Bitcoin’s 2023 resurgence has three reasons.

This is an opinion editorial by Chen Fang, the COO of BitGO, a Bitcoin-focused regulated custody and financial services firm.

In 2022, Bitcoin skeptics were quick to declare the death of Bitcoin and take a victory lap. However, to their chagrin, Bitcoin has made a roaring comeback in 2023, with a massive year-to-date gain of over 60% as of this writing, taking back some of its 2022 losses.

Here are three reasons behind Bitcoin’s resurgence in 2023:

One: Banking Sector Turmoil And A Timely Reminder Of Bitcoin’s Value

In March 2023, the banking sector experienced turmoil following Silicon Valley Bank’s collapse, which was the sixteenth-largest bank in the United States at the time. This high-profile implosion and the lack of proper risk management in place at SVB led many individuals to question how safe their money was. This event called the health of the banking system into question.

As a result, more people are diversifying their assets by splitting them between multiple banks or even diversifying into alternatives like bitcoin and other cryptocurrencies for the first time. The appeal of a fully decentralized asset like bitcoin is that there is no CEO or management team in charge that can endanger the solvency of the Bitcoin network by making a bad decision or poor judgment call.

The price of bitcoin surged in March in the wake of the crisis, and in late April, renewed troubles at First Republic Bank propelled bitcoin prices higher yet again, showing that investors and savers view it as a port in the storm amidst the current uncertainty.

Two: Dedollarization At A Global Scale

Faith in the dollar itself seems to be dwindling globally. Bitcoin isn’t the only indicator here; precious metals like gold and silver are surging while USD reserve currency held by other countries is at its lowest level in decades. China and Brazil recently struck an agreement to settle trades in the yuan and real instead of in dollars. Meanwhile, Malaysia is making similar deals with both India and China.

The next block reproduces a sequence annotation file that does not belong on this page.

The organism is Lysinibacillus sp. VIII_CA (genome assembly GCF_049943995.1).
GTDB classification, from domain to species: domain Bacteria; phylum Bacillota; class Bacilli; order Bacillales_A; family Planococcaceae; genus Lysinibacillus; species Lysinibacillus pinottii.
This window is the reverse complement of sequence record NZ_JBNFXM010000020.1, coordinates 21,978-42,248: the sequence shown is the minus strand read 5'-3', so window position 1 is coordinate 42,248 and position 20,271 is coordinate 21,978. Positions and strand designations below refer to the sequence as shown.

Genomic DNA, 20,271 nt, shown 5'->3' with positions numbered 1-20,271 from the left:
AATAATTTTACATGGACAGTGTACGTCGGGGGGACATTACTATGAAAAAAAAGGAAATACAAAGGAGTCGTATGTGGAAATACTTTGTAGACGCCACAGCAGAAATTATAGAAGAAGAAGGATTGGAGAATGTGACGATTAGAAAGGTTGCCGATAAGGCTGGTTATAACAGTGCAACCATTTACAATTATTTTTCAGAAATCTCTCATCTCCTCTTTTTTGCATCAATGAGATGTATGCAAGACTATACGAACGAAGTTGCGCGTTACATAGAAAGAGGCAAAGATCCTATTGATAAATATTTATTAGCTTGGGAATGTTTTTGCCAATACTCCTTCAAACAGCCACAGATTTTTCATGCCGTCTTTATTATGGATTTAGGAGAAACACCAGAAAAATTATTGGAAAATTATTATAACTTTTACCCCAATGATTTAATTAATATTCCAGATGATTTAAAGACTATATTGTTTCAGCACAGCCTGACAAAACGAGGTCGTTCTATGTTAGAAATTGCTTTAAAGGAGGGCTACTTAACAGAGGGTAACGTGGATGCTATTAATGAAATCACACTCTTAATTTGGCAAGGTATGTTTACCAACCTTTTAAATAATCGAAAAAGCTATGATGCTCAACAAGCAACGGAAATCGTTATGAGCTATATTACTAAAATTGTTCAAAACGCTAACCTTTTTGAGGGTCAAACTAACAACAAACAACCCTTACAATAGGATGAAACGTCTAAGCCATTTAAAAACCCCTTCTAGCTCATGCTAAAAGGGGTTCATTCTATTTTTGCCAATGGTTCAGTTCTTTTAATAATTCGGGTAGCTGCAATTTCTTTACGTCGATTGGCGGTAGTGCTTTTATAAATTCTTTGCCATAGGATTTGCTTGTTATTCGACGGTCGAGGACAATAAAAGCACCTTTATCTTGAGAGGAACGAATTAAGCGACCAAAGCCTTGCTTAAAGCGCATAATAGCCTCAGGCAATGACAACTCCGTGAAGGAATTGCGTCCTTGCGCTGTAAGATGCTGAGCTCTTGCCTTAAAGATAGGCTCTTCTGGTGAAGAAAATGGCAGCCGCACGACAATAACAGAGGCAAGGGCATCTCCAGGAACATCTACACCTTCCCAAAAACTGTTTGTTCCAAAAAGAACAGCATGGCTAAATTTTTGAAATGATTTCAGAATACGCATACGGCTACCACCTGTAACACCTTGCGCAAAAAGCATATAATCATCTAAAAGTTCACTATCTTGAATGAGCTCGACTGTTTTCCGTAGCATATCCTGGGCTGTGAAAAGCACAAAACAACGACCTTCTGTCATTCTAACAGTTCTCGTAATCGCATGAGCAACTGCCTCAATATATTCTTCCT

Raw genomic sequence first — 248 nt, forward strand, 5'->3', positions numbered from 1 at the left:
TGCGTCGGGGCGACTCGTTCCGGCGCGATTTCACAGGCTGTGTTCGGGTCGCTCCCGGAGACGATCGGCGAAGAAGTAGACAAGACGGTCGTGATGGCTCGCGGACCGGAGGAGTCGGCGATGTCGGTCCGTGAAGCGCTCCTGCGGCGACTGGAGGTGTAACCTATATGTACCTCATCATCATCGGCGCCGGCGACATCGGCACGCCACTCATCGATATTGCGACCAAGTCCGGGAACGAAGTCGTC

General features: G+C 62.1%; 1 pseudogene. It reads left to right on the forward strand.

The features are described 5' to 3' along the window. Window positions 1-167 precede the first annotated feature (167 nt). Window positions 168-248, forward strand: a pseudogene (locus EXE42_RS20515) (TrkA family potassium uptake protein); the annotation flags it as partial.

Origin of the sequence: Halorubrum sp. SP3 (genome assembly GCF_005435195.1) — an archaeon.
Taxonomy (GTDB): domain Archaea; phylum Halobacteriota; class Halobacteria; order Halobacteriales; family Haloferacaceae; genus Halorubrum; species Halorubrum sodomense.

While none of this means that the end of the dollar’s reign as the global reserve currency is guaranteed or imminent, it does paint the picture that individuals and nations are clearly looking for non-dollar alternatives to diversify into.

The long-term effects of dedollarization and the banking crisis’ effect on Bitcoin is still being written, but it has made more people aware of Bitcoin as a viable alternative to the current system, and it has certainly served as a catalyst for the price of bitcoin.

Three: Development Of The Layer 2 Ecosystem

With the rise of Ordinals, Bitcoin has benefited from the further development of its Layer 2 ecosystem through projects such as Stacks and the Lightning Network. Stacks is a “Layer 2 companion chain for smart contracts focused on bitcoin (BTC) … allowing for the creation of related financial products.” At the time of writing, Stacks has a market value of nearly $1 billion and is approaching the top-50 cryptocurrencies in market capitalization.

Recent upgrades to Stacks enable users to pledge their tokens to secure the network to earn rewards in a manner similar to how networks like Ethereum enable participants to earn rewards by staking their holdings. In this way, Stacks could ultimately end up bringing DeFi to Bitcoin.

In addition to Stacks, other Bitcoin Layer 2 protocols like Lightning continue to grow. Lightning is focused on making Bitcoin more scalable. Recent research from Glassnode found that Lightning is 1,000 times cheaper than using legacy payment processors like Visa and Mastercard. Glassnode’s James Check found that the fee for sending 1 BTC across the Lightning Network was 3,000 satoshis (the smallest unit of bitcoin), which was the equivalent of an $0.84 fee to send $28,000 in dollar terms, or a minuscule fee of just 0.0029%. Payment application Strike uses the Lightning Network to facilitate no-fee transfers from the United States to other countries, including Nigeria, Kenya, and Ghana, and will soon offer it to the Philippines.

Bitcoin’s Best Days Are Ahead

In addition to these macroeconomic factors, the next Bitcoin halving is coming up in 2024. Halvings occur roughly every four years and reduce the rewards for mining new BTC by 50%, essentially increasing the degree of mining difficulty and reducing the supply of bitcoin over time. Halvings have historically been bullish catalysts for bitcoin.

In 2023, between a changing macroeconomic landscape and the technical and developmental advances surrounding the Bitcoin network, Bitcoin has proven that not only is it back from the dead, but its best days are likely still ahead of it.

This is a guest post by Chen Fang. Opinions expressed are entirely their own and do not necessarily reflect those of BTC Inc or Bitcoin Magazine.